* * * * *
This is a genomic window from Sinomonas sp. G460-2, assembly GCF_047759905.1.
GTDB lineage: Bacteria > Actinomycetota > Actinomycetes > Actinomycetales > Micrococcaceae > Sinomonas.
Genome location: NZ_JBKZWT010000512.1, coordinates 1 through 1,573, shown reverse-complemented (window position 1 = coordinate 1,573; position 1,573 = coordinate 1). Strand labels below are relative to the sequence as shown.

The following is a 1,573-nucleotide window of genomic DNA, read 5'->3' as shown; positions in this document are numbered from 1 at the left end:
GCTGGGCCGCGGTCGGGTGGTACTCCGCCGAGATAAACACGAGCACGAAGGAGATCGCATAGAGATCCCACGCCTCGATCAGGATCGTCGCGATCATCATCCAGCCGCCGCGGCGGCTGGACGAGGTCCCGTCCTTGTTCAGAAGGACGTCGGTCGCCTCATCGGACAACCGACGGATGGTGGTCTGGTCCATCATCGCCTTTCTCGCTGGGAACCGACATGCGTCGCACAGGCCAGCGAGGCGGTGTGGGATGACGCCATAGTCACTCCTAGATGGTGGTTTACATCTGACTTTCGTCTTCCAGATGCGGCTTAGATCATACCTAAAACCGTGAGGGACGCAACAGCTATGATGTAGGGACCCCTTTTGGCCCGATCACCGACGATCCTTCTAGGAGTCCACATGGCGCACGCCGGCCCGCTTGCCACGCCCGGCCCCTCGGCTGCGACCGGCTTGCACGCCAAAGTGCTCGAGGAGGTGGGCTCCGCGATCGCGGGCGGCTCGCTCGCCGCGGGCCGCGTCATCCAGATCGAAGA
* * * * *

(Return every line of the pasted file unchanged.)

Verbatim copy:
This is a genomic window from Sinomonas sp. G460-2, assembly GCF_047759905.1.
GTDB lineage: Bacteria > Actinomycetota > Actinomycetes > Actinomycetales > Micrococcaceae > Sinomonas.
Genome location: NZ_JBKZWT010000512.1, coordinates 1 through 1,573, shown reverse-complemented (window position 1 = coordinate 1,573; position 1,573 = coordinate 1). Strand labels below are relative to the sequence as shown.

The following is a 1,573-nucleotide window of genomic DNA, read 5'->3' as shown; positions in this document are numbered from 1 at the left end:
GCTGGGCCGCGGTCGGGTGGTACTCCGCCGAGATAAACACGAGCACGAAGGAGATCGCATAGAGATCCCACGCCTCGATCAGGATCGTCGCGATCATCATCCAGCCGCCGCGGCGGCTGGACGAGGTCCCGTCCTTGTTCAGAAGGACGTCGGTCGCCTCATCGGACAACCGACGGATGGTGGTCTGGTCCATCATCGCCTTTCTCGCTGGGAACCGACATGCGTCGCACAGGCCAGCGAGGCGGTGTGGGATGACGCCATAGTCACTCCTAGATGGTGGTTTACATCTGACTTTCGTCTTCCAGATGCGGCTTAGATCATACCTAAAACCGTGAGGGACGCAACAGCTATGATGTAGGGACCCCTTTTGGCCCGATCACCGACGATCCTTCTAGGAGTCCACATGGCGCACGCCGGCCCGCTTGCCACGCCCGGCCCCTCGGCTGCGACCGGCTTGCACGCCAAAGTGCTCGAGGAGGTGGGCTCCGCGATCGCGGGCGGCTCGCTCGCCGCGGGCCGCGTCATCCAGATCGAAGA